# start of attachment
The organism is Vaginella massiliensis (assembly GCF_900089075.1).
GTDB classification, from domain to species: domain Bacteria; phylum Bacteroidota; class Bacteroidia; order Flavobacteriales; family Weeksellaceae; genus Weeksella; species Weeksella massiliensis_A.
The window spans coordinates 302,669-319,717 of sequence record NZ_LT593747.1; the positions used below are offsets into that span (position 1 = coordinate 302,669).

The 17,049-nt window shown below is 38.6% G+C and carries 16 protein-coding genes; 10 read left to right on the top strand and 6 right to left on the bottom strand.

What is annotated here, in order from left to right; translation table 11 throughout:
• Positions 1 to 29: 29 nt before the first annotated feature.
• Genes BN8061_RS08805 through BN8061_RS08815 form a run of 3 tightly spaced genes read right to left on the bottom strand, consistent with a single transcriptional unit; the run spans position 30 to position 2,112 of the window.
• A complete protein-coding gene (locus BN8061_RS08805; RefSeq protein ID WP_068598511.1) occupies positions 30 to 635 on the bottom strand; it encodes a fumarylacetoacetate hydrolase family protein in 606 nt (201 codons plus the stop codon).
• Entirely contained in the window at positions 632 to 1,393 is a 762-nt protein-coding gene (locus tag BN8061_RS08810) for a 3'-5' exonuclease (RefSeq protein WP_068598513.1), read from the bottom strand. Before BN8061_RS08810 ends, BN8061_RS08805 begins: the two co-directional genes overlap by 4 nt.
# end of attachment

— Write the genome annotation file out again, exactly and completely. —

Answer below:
The organism is Vaginella massiliensis (assembly GCF_900089075.1).
GTDB classification, from domain to species: domain Bacteria; phylum Bacteroidota; class Bacteroidia; order Flavobacteriales; family Weeksellaceae; genus Weeksella; species Weeksella massiliensis_A.
The window spans coordinates 302,669-319,717 of sequence record NZ_LT593747.1; the positions used below are offsets into that span (position 1 = coordinate 302,669).

The 17,049-nt window shown below is 38.6% G+C and carries 16 protein-coding genes; 10 read left to right on the top strand and 6 right to left on the bottom strand.

What is annotated here, in order from left to right; translation table 11 throughout:
• Positions 1 to 29: 29 nt before the first annotated feature.
• Genes BN8061_RS08805 through BN8061_RS08815 form a run of 3 tightly spaced genes read right to left on the bottom strand, consistent with a single transcriptional unit; the run spans position 30 to position 2,112 of the window.
• A complete protein-coding gene (locus BN8061_RS08805; RefSeq protein ID WP_068598511.1) occupies positions 30 to 635 on the bottom strand; it encodes a fumarylacetoacetate hydrolase family protein in 606 nt (201 codons plus the stop codon).
• Entirely contained in the window at positions 632 to 1,393 is a 762-nt protein-coding gene (locus tag BN8061_RS08810) for a 3'-5' exonuclease (RefSeq protein WP_068598513.1), read from the bottom strand. Before BN8061_RS08810 ends, BN8061_RS08805 begins: the two co-directional genes overlap by 4 nt.